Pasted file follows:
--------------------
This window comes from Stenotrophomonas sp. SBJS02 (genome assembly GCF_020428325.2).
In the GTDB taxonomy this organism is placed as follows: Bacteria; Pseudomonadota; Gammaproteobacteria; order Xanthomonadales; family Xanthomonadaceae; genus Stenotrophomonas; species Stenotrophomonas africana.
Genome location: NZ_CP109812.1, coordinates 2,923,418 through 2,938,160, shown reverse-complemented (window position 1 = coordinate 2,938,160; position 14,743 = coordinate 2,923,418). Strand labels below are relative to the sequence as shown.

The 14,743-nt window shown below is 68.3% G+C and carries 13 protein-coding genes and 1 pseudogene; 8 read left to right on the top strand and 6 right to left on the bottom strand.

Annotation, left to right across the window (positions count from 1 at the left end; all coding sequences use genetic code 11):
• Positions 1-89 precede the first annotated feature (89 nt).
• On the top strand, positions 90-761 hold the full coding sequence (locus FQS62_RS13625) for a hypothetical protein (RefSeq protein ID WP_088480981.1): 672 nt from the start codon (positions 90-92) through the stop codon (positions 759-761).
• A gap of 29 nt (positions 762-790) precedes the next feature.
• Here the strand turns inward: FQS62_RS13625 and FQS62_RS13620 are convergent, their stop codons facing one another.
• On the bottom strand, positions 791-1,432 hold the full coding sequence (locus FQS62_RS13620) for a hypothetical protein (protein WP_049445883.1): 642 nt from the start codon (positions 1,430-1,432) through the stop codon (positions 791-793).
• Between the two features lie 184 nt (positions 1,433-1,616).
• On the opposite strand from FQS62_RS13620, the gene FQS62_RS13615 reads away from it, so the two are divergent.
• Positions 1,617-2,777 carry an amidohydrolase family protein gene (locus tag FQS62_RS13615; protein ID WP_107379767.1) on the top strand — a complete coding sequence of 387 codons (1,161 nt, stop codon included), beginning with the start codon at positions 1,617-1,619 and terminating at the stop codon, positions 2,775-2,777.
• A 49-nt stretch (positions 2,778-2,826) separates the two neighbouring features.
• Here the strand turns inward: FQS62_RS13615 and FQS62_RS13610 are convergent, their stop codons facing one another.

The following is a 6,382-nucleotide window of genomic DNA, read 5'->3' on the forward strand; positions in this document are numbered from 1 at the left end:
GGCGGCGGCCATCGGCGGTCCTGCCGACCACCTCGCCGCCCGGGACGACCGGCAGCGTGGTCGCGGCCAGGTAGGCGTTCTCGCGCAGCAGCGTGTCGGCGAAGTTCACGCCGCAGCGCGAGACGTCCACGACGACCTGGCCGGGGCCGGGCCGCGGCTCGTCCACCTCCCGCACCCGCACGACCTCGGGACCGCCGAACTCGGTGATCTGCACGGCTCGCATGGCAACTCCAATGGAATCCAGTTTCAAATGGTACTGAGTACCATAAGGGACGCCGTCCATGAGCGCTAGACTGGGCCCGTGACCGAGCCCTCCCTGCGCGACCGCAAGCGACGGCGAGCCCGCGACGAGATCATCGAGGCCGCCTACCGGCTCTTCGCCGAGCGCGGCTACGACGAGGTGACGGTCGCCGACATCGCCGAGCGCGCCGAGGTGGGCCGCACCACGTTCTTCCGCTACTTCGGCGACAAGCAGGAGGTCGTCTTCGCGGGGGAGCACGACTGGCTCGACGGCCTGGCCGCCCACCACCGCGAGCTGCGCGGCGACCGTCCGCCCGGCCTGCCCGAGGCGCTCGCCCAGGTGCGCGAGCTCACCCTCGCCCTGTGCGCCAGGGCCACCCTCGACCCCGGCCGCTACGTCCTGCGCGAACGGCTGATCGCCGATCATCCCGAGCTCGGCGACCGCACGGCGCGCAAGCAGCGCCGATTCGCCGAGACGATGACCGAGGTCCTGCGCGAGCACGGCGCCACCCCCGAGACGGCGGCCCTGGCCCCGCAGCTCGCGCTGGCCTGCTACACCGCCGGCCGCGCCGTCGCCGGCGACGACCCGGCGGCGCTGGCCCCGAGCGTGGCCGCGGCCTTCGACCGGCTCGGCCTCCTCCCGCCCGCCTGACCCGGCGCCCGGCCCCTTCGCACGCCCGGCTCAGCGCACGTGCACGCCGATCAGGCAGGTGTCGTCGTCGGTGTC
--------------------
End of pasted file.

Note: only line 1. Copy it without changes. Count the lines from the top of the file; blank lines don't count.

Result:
This window comes from Stenotrophomonas sp. SBJS02 (genome assembly GCF_020428325.2).